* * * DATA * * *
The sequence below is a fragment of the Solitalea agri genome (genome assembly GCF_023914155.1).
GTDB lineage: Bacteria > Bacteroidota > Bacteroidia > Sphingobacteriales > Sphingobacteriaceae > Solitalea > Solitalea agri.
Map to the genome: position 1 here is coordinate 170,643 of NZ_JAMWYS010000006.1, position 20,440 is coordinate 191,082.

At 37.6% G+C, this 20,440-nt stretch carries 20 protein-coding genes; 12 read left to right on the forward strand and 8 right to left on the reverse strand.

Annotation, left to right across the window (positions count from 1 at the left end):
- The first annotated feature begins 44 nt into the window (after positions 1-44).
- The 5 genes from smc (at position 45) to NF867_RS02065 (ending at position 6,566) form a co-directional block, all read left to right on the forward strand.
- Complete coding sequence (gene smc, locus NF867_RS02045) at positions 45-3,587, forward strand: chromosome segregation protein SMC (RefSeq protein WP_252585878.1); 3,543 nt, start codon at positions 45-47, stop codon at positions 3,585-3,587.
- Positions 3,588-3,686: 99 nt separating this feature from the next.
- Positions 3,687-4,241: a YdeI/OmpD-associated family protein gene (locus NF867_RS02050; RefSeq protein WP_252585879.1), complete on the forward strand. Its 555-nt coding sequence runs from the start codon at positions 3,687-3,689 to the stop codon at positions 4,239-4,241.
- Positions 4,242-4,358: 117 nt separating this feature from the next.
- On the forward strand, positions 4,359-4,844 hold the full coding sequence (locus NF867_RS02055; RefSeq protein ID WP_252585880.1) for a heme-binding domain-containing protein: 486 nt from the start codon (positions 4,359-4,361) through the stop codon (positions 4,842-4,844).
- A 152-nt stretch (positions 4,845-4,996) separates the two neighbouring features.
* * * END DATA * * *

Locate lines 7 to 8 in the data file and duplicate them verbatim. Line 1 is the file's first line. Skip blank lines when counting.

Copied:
- The 5 genes from smc (at position 45) to NF867_RS02065 (ending at position 6,566) form a co-directional block, all read left to right on the forward strand.
- Complete coding sequence (gene smc, locus NF867_RS02045) at positions 45-3,587, forward strand: chromosome segregation protein SMC (RefSeq protein WP_252585878.1); 3,543 nt, start codon at positions 45-47, stop codon at positions 3,585-3,587.